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Southwark Peabody tenants take protest to the City

Southwark Peabody residents have taken their fight against property sales across the river to the City of London.

Peabody protest

Ten tenants dressed in Victorian clothes gathered at the statue of founder George Peabody outside the Royal Exchange to demand a rejection of Victorian conditions when people were at the mercy of landlords.

The Southwark Street Tenants Association are opposing the pending sale of a block on Peabody's Southwark Street estate and the use of private companies to run services. The tenants are also concerned about a move to market renting and claim that every flat which becomes available appears goes to market rent.

The demonstrators fell silent as extracts were read from George Peabody's 1862 letter which stated his intention to provide social housing for London's poor.

Peabody, who hoped his move would be appreciated by future generations, wrote: "It will therefore act more powerfully in future generations than in the present. It is intended to endure forever."

Lois Austin, spokesperson for the Save Peabody Homes Campaign and Southwark Street Tenants' Association, said: "Last month, we held a successful protest outside Peabody HQ in Southwark, representing 12 different estates. Rousing speeches were made and we were interviewed by TV and radio.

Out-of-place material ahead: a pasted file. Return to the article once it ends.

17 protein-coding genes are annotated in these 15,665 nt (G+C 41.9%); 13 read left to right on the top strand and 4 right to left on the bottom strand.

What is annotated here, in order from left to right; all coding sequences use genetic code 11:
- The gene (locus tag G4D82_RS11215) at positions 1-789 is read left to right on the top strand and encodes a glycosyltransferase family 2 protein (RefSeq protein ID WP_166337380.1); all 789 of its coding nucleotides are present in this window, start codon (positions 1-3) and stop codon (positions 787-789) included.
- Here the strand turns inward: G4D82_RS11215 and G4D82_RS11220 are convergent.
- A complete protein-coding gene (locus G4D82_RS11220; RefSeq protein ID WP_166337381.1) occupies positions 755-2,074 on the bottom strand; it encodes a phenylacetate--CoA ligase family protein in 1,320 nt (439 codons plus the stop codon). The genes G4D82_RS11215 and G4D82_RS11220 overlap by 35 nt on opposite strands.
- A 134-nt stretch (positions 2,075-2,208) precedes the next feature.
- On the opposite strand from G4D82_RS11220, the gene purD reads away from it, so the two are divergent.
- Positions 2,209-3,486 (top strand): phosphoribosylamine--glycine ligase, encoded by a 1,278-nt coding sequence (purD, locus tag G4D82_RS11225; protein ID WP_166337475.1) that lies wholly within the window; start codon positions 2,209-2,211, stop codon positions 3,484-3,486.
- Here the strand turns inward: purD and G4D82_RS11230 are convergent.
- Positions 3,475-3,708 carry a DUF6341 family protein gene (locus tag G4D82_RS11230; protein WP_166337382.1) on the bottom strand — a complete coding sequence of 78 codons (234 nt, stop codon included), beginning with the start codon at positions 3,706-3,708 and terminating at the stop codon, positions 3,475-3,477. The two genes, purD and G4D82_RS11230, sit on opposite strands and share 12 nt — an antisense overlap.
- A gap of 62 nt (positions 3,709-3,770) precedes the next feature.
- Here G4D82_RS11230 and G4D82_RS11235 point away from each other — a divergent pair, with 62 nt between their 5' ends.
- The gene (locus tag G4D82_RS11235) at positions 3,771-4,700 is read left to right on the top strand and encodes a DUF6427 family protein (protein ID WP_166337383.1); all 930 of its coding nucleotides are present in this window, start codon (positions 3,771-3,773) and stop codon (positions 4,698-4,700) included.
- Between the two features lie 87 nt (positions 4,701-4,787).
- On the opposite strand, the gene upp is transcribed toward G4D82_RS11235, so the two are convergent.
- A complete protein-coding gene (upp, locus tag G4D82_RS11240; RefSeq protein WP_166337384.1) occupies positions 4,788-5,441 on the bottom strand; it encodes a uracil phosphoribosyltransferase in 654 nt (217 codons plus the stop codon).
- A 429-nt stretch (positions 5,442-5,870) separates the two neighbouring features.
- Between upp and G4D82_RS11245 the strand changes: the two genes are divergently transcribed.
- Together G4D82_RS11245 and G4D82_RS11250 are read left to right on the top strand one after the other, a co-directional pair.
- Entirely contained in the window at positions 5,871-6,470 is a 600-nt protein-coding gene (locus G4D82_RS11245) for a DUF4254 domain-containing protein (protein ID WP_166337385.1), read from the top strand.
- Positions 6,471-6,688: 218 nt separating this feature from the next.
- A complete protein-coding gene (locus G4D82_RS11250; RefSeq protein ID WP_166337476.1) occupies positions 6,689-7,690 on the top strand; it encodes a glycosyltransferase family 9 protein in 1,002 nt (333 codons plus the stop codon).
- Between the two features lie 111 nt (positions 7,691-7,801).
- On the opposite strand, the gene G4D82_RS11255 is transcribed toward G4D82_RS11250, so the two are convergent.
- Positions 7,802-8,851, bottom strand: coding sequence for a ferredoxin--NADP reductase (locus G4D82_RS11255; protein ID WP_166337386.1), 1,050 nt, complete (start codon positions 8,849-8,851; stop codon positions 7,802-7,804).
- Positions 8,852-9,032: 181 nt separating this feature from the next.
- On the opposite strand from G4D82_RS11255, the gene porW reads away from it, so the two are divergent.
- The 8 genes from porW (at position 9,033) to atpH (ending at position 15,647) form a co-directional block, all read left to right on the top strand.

"After the protest, we met with Steve Howlett, the head of Peabody Trust. Unfortunately, he insisted that he had "no choice" but to sell housing to raise 159 million to meet the government's Decent Home Standards (DHS). This includes the whole of Block E on Peabody's Southwark Street estate in SE1.

"We don't accept this argument" said Lois Austin. Peabody borrowed huge sums to buy council stock, so why can't they also borrow to invest in our homes and to meet DHS?

"Since our protest at Peabody HQ, some Peabody homes were sold off by public auction. Disgracefully, there are now new auction boards outside the Old Kent Road estate and Marshalsea Road estate."

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